Press release – FITA – for immediate release
The Fair-Trade Independent Tobacco Association (“FITA”) wishes to laud the formation of the Black Tobacco Farmers Association (“BTFA”).
One of the main problems with the South African economy is that it remains largely untransformed and largely controlled by the same companies, institutions and people as in the past. If we as a country and a nation are to succeed and flourish, economic transformation must be a national priority.
The tobacco industry in its own right has been dominated by monopolistic, largely white and foreign capital for decades. Unfortunately, this relationship does not seem to have changed very much in the democratic era.
As an organisation we have for long advocated the necessity of transforming the local tobacco industry and have lobbied government in this regard.
The formation of the BTFA gives our members slight hope that the tide is slowly turning and the status quo may be shifting, particularly in light of the fact that our members were previously precluded, via a number of underhanded practices from multinationals, from buying tobacco from our local farmers.
One incident that springs to mind is when one of our members bought tobacco from a local farmer and, unbeknownst to them, the truck transporting the leaf was being monitored via the cameras of the Johannesburg Metro Police Department (“JMPD”)due to a particular multinational having Bosasa-esque influence over law enforcement agencies, and members of the JMPD were then used to stop the truck under false pretences of a road block, and to detain the stock on the basis that it was suspected to be marijuana. This was done merely to prevent the tobacco from being used by 1 of our members. Evidence of this and other forms of unlawful surveillance conducted on our members was revealed in 2016 via the so-called “tobacco leaks”.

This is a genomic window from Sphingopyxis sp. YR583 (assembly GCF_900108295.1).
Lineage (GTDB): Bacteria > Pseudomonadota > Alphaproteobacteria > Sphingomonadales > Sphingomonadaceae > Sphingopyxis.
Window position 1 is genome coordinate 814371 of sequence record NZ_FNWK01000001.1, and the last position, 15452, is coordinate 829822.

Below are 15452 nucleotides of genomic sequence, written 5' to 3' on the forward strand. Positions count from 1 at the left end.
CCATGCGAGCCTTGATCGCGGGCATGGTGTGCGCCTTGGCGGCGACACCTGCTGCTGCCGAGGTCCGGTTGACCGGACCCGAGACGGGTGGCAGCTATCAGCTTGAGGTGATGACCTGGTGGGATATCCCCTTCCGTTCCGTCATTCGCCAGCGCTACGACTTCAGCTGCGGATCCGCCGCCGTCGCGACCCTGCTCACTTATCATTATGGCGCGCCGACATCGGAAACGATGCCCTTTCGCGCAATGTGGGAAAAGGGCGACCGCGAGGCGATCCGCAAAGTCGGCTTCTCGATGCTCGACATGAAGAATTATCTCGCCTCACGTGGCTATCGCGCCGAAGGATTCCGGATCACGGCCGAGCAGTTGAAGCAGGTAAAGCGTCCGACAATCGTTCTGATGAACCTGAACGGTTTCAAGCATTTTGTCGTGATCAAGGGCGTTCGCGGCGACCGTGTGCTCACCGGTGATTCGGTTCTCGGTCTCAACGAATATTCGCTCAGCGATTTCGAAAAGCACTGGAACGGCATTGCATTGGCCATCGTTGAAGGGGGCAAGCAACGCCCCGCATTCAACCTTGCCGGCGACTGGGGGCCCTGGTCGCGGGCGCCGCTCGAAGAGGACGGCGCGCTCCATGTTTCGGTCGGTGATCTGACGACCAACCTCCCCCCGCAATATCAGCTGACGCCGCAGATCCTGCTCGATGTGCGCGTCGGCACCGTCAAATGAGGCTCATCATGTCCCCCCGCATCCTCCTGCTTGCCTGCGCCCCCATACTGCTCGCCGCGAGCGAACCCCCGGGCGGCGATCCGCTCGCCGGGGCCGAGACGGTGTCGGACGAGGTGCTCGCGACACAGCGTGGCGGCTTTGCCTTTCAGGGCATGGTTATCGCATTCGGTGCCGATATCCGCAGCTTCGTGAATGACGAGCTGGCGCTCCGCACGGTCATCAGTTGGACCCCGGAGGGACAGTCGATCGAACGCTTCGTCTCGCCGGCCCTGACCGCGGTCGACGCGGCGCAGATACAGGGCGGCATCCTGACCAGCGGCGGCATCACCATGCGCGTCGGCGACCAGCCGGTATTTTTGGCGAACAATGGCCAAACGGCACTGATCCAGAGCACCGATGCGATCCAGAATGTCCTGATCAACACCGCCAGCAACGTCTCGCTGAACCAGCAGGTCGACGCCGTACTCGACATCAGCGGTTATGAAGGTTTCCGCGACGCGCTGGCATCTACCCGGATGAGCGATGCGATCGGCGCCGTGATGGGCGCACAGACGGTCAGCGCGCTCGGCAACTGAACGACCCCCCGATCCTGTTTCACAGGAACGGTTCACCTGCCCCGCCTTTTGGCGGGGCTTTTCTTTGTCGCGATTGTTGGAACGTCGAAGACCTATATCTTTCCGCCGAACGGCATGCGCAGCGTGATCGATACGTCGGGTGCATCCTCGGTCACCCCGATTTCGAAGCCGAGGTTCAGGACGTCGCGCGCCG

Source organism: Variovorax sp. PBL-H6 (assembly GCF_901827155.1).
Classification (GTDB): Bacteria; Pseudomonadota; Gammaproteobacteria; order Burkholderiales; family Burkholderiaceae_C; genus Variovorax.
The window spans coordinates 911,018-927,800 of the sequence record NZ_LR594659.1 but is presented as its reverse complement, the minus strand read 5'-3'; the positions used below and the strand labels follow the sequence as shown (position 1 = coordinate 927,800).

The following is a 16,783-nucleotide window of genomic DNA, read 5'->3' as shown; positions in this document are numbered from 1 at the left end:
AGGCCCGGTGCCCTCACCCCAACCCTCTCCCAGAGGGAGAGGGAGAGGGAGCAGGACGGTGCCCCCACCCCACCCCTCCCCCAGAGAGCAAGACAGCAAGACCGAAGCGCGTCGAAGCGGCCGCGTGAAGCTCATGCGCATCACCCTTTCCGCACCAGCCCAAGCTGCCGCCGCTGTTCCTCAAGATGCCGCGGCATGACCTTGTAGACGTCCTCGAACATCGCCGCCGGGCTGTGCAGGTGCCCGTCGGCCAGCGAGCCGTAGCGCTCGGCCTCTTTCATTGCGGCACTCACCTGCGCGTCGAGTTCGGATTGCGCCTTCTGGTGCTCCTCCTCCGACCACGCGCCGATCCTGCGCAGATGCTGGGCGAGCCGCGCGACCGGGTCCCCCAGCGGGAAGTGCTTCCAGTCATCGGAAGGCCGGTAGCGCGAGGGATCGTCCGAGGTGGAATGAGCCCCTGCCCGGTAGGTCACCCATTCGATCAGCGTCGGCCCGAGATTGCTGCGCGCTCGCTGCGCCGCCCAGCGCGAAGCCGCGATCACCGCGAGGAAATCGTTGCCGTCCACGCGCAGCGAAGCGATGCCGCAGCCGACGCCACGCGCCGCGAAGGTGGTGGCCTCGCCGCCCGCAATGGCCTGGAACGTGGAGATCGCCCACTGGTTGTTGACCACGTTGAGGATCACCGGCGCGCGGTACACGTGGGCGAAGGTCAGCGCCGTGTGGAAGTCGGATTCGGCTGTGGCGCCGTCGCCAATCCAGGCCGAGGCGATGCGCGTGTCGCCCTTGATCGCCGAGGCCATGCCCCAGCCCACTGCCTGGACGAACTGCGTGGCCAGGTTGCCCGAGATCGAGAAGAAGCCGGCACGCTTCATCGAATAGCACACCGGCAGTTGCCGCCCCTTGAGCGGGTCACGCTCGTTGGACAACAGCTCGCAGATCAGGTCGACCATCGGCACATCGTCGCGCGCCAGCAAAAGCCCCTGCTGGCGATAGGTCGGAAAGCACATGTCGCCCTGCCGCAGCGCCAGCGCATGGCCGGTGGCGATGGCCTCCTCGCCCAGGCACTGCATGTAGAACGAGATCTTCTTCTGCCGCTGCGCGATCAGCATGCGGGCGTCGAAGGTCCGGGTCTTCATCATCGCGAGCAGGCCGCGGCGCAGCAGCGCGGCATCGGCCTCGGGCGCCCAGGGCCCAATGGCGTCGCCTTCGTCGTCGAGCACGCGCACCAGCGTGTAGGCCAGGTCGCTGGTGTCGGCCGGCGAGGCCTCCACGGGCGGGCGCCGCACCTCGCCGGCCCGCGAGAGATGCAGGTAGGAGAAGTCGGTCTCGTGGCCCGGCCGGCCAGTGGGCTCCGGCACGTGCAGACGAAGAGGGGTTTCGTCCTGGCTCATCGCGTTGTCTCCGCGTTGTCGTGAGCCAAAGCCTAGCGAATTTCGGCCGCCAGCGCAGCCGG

Needless to say, farmers have been reluctant to engage our members out of fear of being victimised by the big boys via practices similar to the above, or merely having their commercial interests threatened by the multinationals who buy a substantial amount of locally produced tobacco.
Our 8 members jointly welcome the formation of the BTFA and herewith make a commitment to purchase tobacco from the members of the association, contrary to the views of the Tobacco Institute of Southern Africa who disingenuously seek to create an impression that our members refuse to procure tobacco from local farmers when they know full well that local farmers have been pushed into a corner and told not to supply our members with tobacco.
We will therefore be approaching the BTFA in this regard with a view to establishing a long-term relationship of equal benefit which will ultimately benefit the South African economy and our people.
Issued by the Fair-trade Independent Tobacco Association: 25 January 2019
For queries kindly contact Monique Vogel t: 072 720 7919; e: Monique@fita.co.za